When you think of Canada, you’ll probably think of mountains, lakes, and grizzly bears before taking some time at the sea (or lake) side comes to mind. However, with the longest coastline of the world – there are almost 250,000km of it, it’s no surprise that Canada can offer some truly world-class beaches.
Whether you’re looking to spend time chilling with the family, enjoy water sports, or simply just find a quiet place to call your own, there’s a beach in Canada for you.
In this post, we’ll take a look at ten of the best beaches to visit in Canada. It’ll help you to plan your trip and know what to expect from the diverse range of beaches in the world’s second largest country.
Lawrencetown Beach, Nova Scotia
Lawrencetown is a small beach in Nova Scotia best known for its surf breaks. With a range of surf schools, it’s a great place to begin learning the sport or even have a go at bodyboarding. Just be sure to pack a wet-suit! Aside from surfing, there are hiking and mountain biking trails nearby. In the summer months, you’ll find swimming areas and it’s best to stick to these as there are strong rip tides and currents here!
Manitou Beach, Saskatchewan
Located slap bang in the middle of Canada, you could be forgiven for thinking there couldn’t possibly be a beach in Saskatchewan. And sure, it’s not the seaside, but the three sandy beaches on Little Manitou Lake bring travellers in from all over the country and further afield. The salt content of the water in the lake is five times higher than the ocean, and it’s often compared to the Dead Sea. So, if you want to swim without any chance of sinking, Manitou Beach is the place for you.
Parlee Beach, New Brunswick
One of the most popular beaches in Canada, more than half a million tourists pitch up here each summer. Just outside of the town of Shediac, there are almost 200 campsites available, so be sure to bring your tent! The town is famous for lobster fishing, and the world’s largest lobster sculpture can be found in nearby Rotary Park.
Not only can you enjoy a relaxing and gentle workout with stand up paddle boarding at Parlee Beach, but you can also find your inner peace with a spot of SUP yoga. Check out GILI Sports SUPs for cool boards with unique designs that are a lot of fun!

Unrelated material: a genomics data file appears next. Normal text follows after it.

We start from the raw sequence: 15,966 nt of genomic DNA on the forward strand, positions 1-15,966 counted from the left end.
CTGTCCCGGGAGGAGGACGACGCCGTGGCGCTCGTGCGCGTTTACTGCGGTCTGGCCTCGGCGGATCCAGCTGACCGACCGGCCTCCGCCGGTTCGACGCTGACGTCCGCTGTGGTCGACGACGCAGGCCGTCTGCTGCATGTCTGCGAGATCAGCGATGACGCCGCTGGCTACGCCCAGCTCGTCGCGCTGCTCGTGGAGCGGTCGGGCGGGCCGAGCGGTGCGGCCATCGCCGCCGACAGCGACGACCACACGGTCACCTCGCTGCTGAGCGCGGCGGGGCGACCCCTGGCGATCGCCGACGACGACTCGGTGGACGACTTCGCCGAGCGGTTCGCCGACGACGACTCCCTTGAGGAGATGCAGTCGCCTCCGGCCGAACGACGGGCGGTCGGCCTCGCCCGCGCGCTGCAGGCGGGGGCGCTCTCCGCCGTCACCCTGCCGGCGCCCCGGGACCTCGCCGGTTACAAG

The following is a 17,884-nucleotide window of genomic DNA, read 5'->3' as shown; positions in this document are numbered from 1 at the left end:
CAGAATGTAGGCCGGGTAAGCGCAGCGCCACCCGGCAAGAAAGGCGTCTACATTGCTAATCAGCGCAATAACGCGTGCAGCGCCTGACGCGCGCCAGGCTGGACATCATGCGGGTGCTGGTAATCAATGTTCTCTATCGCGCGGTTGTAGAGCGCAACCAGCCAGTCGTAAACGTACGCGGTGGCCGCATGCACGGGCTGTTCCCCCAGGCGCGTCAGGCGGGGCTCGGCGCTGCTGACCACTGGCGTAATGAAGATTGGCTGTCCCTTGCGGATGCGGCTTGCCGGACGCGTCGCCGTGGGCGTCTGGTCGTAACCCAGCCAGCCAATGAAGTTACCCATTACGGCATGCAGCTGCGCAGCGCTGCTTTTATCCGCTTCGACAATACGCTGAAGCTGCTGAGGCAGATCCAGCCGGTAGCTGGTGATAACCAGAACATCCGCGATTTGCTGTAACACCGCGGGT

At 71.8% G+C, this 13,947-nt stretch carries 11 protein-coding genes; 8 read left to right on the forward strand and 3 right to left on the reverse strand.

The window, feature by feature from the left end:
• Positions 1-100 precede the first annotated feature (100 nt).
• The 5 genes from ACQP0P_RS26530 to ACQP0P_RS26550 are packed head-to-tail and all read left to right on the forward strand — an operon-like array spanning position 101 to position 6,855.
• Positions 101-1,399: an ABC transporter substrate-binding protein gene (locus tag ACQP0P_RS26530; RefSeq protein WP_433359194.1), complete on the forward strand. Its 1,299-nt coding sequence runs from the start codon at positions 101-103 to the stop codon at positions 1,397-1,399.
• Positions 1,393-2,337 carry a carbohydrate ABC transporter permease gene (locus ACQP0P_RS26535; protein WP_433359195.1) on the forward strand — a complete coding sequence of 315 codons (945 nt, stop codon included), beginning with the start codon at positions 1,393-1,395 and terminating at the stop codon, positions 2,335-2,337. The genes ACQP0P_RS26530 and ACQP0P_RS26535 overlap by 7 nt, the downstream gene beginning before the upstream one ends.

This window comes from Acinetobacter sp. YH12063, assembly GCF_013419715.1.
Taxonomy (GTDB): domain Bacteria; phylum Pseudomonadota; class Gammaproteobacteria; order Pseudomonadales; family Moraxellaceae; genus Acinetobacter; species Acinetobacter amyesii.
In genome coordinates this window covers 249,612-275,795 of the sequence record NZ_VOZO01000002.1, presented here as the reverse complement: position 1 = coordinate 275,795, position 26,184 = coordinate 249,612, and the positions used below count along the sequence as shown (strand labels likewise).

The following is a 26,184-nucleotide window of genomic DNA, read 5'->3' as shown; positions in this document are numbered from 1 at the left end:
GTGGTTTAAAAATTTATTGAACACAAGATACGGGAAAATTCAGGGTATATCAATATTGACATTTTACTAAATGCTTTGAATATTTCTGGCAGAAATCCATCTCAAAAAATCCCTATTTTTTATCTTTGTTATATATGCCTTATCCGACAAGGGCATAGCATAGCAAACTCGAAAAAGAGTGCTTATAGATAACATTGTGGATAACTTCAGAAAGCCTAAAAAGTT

Long Beach, British Columbia
Long Beach’s name is entirely appropriate as it covers more than 16 kilometres of sand in the Pacific Rim National Park. It’s on the west side of Vancouver Island and has some of the most consistent surf in the world. You don’t need to pick up a surfboard to enjoy the waters though – take out a paddle board or kayak to explore more of Wickaninnish Bay. If you visit in the summer, you’re likely to come close to grey whales – more than 20,000 migrate each year!
Skaha Beach, British Columbia
Another beach in British Columbia, Skaha is found in the Okanagan Valley. On the north shore of Skaha Lake, this place is one of the best beaches in Canada to visit with your family. There are picnic tables, sports facilities, and a water park – all of which will keep the little ones happy. Visit in August to take part in the sand art competition during Peachfest!
Wreck Beach, British Columbia
And now for a British Columbia Beach where you’d definitely think twice before bringing the family. Wreck Beach is clothing optional, meaning that you really can get an all-over tan. At almost 8km long, it’s actually the longest naturist beach in North America. The beach is near the University of Columbia and if you want to appreciate the beach for its own natural beauty, it’s best to visit in colder months when the visitors are actually clothed.
Wasaga Beach, Ontario
Warm and shallow waters make Wasaga Beach in Ontario the ideal place to take your first steps into stand up paddle boarding. Flat waters make it easy to get to grips with balancing on your board – and it’s a pretty beautiful place to do so! Less than two hours from Toronto, Wasaga is actually the longest freshwater beach in the world – coming in at 14 kilometres. Though it attracts more than 2 million visitors each summer, there are quieter sections where you can escape the crowds.
Sandbanks Provincial Park, Ontario
Another lake Beach, Sandbanks Provincial Park boasts three beaches that are unique in Canada. Instead of long flat stretches of sand, the dunes here descend straight into the water. This continues off shore, so water can deep quickly. Something to note if you’re travelling with children. The three beaches in Sandbanks Provincial Park come in at more than 7km, and since they’re rarely crowded, you won’t struggle to find a spot to lay down your towel.
Grand Beach, Manitoba
Lake Winnipeg is one of the largest lakes in Canada and it’s a popular getaway destination for those who don’t want to travel all the way to the ocean. Grand Beach, on its eastern shore, is a premier sun, sea and sand destination. Though it’s smaller than many of the other beaches on our list at 1.5 miles, there are a lot of activities on offer. Enjoy a game of beach volleyball before cooling off in the water with a swim or a spot of windsurfing!
Iles de la Madeleine, Quebec
Ending the list is not a beach itself, but an archipelago with more than 200 miles of white sand beaches. The Magdalen Islands are part of Quebec Province and lie north of Prince Edward Island in the Gulf of St. Lawrence. The rugged islands are one of the most popular destinations in eastern Canada, since the climate is quite temperate. The islands host one of the world’s premier sand castle competitions, the Concours de Chateaux de Sable des Iles!